To address his spina bifida, surgery was performed on Baby Royer while he was still in the womb. His story gives hope to the families of babies in the womb that suffer from that birth defect.

Royer was born in January after a surgery was completed in the womb in September. His future looks good.

The New York Times reported that Royer was born with a “feisty spirit,” kicking and screaming. His parents, Lexi and Joshuwa Royer, were told by doctors that these were great signs for a child with spina bifida.

“It was so worth it,” Lexi Royer told the newspaper. “I’d do it again in a heartbeat. That’s for sure.”

The report also said:

He arrived pink and screaming on Friday at 5:35 a.m., two days before his official due date, weighing 8 pounds 8 ounces, and almost 20 inches long.

Within moments of his birth at Texas Children’s Hospital, he did what his parents and doctors had eagerly hoped to see: He moved his legs and feet, a sign that the operation may have prevented damage to the spinal nerves needed for walking.

Indeed, placed on his belly, he managed to pull a knee underneath himself and push off, as if he intended to crawl away from the nurses who were trying to swaddle him.

The surgeon in chief at the hospital, Dr. Larry Hollier, said he was very pleased with how baby Royer looked at birth.

“I’ve never seen such a big defect successfully repaired, with the child moving his feet at birth,” Hollier said. “It’s unbelievable. If this is the cost of getting that closed — just having to do a little skin operation — it’s fantastic.”

In 2018, Lexi Royer told The New York Times that doctors tried to pressure her to have an abortion when her unborn son was diagnosed with spina bifida. Lexi Royer refused, and instead she and her husband started researching and found doctors at Texas Children’s Hospital that were willing to try to remedy baby Royer’s situation.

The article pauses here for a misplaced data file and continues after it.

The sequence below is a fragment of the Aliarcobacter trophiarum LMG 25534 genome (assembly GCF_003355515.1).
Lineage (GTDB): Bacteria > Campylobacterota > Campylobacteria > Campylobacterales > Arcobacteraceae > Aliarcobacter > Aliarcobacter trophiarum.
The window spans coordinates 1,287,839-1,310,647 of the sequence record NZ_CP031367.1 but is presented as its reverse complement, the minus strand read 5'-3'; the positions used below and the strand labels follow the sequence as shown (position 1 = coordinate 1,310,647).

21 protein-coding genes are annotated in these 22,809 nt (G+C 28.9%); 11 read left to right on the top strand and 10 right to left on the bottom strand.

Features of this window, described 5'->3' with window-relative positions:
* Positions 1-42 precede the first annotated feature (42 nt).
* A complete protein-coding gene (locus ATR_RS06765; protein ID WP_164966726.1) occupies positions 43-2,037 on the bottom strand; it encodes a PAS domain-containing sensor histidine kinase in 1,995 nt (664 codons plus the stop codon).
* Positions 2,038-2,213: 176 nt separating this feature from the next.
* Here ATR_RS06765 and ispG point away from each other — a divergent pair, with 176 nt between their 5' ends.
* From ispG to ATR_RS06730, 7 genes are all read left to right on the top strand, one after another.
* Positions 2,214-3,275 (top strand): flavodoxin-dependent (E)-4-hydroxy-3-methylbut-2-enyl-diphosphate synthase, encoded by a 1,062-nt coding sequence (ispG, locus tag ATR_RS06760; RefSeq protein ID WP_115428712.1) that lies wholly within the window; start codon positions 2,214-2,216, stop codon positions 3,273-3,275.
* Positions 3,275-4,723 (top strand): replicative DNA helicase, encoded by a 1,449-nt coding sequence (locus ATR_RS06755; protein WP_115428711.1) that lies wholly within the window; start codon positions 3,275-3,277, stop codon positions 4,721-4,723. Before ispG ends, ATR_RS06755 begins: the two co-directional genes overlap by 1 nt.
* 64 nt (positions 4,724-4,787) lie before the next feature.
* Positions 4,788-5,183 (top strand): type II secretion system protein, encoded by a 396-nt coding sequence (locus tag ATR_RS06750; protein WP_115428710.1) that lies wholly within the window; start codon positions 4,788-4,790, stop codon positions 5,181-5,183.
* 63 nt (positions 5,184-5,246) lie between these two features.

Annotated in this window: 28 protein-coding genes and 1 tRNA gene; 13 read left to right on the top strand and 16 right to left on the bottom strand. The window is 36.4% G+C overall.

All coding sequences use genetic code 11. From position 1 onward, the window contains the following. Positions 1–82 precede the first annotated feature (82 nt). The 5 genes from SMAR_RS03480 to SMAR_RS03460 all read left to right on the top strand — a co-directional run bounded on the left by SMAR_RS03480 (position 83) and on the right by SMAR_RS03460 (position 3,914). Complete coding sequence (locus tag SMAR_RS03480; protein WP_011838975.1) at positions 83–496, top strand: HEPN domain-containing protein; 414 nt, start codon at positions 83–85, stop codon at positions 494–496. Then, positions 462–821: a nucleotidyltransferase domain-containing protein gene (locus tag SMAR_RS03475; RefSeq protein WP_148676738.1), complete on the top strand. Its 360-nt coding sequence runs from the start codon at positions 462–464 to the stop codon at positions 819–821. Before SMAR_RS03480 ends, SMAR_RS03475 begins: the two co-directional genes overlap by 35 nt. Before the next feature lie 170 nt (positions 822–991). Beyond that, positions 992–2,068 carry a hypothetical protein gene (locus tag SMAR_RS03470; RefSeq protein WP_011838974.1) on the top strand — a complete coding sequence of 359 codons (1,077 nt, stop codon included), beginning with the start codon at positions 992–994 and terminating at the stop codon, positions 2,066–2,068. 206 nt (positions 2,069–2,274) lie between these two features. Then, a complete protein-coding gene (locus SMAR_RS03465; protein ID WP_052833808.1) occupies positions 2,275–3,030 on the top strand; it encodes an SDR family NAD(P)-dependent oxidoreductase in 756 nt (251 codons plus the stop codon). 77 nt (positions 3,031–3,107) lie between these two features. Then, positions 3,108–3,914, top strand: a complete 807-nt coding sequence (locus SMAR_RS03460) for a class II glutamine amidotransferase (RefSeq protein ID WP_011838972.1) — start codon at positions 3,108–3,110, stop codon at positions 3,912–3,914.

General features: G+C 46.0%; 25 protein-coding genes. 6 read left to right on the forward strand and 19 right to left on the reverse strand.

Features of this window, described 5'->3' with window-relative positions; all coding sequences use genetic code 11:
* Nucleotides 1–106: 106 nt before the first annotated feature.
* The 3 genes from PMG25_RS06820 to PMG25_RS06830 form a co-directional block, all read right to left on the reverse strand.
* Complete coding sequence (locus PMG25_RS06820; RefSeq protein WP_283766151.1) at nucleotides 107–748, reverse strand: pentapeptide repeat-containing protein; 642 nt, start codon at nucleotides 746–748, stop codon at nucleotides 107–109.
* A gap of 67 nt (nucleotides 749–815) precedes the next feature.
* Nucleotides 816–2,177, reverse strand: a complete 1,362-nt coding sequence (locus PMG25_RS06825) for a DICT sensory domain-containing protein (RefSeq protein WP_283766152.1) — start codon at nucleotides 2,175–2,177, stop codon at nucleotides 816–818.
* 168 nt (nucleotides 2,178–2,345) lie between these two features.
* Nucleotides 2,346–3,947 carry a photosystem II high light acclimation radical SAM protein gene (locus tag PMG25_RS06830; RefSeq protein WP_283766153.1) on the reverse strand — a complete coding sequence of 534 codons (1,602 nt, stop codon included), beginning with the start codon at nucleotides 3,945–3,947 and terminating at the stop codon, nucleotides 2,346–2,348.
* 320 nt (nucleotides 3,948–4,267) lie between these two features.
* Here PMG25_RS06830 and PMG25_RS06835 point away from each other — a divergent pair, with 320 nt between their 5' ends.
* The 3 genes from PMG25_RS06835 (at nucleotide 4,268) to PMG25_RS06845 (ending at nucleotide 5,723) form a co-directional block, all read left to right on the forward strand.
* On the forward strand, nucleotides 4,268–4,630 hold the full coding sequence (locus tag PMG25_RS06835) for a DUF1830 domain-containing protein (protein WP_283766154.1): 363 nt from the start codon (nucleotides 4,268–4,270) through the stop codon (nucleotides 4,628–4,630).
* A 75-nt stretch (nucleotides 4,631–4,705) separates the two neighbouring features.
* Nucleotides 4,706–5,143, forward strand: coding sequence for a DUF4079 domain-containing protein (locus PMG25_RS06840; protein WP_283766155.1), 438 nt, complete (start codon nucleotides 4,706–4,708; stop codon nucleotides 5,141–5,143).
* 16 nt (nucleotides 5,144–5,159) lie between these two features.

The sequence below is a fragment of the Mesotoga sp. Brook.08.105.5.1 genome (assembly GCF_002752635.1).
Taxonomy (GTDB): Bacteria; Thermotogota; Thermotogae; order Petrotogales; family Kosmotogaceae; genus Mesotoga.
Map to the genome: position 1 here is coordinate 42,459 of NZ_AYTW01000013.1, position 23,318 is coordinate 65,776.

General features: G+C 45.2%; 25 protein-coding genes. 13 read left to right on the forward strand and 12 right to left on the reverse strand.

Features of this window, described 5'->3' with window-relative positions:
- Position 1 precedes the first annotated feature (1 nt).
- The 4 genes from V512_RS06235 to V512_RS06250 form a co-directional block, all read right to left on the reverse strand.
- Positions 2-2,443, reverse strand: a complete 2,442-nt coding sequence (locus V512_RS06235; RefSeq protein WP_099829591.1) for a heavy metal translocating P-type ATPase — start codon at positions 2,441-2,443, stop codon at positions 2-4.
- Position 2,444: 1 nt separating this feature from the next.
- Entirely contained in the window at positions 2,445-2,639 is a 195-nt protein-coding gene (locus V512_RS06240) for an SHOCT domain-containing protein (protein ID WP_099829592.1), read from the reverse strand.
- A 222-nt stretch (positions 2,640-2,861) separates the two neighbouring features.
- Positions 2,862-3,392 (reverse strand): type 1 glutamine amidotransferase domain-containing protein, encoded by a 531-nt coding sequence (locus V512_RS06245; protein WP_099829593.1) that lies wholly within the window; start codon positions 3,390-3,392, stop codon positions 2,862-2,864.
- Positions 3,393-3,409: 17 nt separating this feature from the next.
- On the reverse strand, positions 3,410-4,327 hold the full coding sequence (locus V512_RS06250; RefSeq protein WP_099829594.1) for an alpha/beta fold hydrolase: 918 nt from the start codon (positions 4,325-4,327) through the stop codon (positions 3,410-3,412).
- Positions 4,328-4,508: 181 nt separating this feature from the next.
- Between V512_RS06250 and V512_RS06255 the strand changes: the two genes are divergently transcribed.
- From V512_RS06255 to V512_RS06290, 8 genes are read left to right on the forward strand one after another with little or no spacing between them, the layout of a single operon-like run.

That September, the unborn boy and his mother had experimental fetal surgery while the child was still in the womb. The doctors made small cuts in his mother’s uterus, using a camera and surgical tools to fix the gap in his spine.

According to Dr. Michael Belfort, a surgeon at Baylor in Houston, Texas, fetal surgery helps decrease the damage to the spine while the baby is still in the womb. He said that the amniotic fluid eats away at the nerve tissue in the gap of the spine, which makes it important to close the gap before birth.

Belfort said they typically perform the surgery 24 weeks into the pregnancy, because if something goes wrong, there is a better chance the baby will survive outside the womb.

The technique has only recently been implemented, but doctors have been performing in-utero surgery for spina bifida and other ailments for years in the United States, according to Life News. The National Institute of Health’s Management of Myelomeningocele Study (MOMS) discovered that closing the spinal defect in utero limited the need for shunts after birth and increased the child’s chances of walking by themselves. Doctors also speculate that the procedure might reduce the odds of learning disabilities as well.   

In 2014, LifeNews reported British doctors performed the first in-utero surgery on an unborn baby girl who also had spina bifida. The surgery went well, and in December 2016, 14-month-old Frankie was overcoming her disability and learning to walk, The Express reports. 

Recently, at least 13 hospitals in the U.S. have conducted fetal surgery on unborn babies that have spina bifida.

Researchers estimate that 64 percent of unborn children who are diagnosed with spina bifida are eliminated by abortion. Now there is reason to have hope for unborn babies with the ailment.

(The LifeNews article has the incorrect statistic. 64% of unborn children who are diagnosed with spina bifida are aborted, not 68.)

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